How will you wake up on January 1? Fresh and fruity or with a pounding head and a dry mouth? Either way, it’s a good idea to join the ‘Dry January’ challenge. Not drinking a drop of alcohol for a month will not only save you a few hangovers, but it is also good for your wallet. In this article, we’ll tell you what the effect of alcohol is on your body and why you should avoid it. Not only in January, but also the rest of the year.
Dry January: why your body will be eternally grateful if you leave alcohol behind
It takes at least 21 days to form a new habit. So you come a long way with good intentions if you at least get through the month of January. Exactly the reason why more people participate in the ‘Dry January’ challenge, or not drink a drop of alcohol for a whole month. This challenge is originally from England. In 2013, the first Dry January campaign was launched at the initiative of the organization Alcohol Concern. In January 2016, more than 16% of all Britons took up the challenge! Not surprising because you do your body a huge favor with it.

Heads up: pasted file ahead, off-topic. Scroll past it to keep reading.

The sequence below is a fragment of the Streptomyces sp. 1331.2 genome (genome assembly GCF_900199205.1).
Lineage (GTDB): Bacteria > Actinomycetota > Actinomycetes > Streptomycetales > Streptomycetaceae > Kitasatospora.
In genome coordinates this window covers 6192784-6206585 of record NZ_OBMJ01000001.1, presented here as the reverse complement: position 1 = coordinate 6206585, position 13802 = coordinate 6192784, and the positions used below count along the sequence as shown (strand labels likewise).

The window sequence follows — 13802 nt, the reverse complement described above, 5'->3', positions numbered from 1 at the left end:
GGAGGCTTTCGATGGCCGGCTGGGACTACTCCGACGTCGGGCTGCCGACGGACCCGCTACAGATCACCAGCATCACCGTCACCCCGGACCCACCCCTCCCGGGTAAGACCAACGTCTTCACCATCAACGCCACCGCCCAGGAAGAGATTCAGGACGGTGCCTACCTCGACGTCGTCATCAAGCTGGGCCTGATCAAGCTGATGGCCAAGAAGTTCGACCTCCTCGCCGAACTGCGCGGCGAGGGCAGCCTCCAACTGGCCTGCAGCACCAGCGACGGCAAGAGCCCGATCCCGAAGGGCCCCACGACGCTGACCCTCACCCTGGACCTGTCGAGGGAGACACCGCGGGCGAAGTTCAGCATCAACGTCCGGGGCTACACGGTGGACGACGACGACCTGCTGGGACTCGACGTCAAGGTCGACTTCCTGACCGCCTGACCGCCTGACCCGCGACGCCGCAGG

DNA and immune system
Yet many people find it difficult to give up alcohol. It’s such a big part of culture that we’d rather not dwell on the effects it has on our bodies. According to Professor Kahn, professor of psychiatry at Utrecht University, it is time that we really started doing it. He delved into the subject and wrote a book about it: On your health, about the effects of alcohol. His writing does not lie. In the long term, drinking alcohol can damage your DNA and inhibit the repair of your body cells. In addition, alcohol disimproves the functioning of your immune system. This system is extremely important for clearing out foreign and abnormal cells. Data on viruses and bacteria, but also cancer cells. It is striking that alcohol has a specific effect on the occurrence of breast cancer. Drinking alcohol increases estrogen in the body that makes breast cancer possible.
The influence of alcohol on your brain and liver
Your brain and lever also get a big blow from alcohol. Alcohol disrupts the formation of new brain cells, your memory can deteriorate and you are less able to absorb new information. Your liver cells can also be damaged and react by becoming inflamed. If you stop drinking, the liver cells can recover. If you continue to drink, the inflammation and fatty liver cells worsen. Over time, inflamed cells form connective tissue, resulting in scarring. These scars close the blood vessels that run through the liver. This can result in fatal bleeding.
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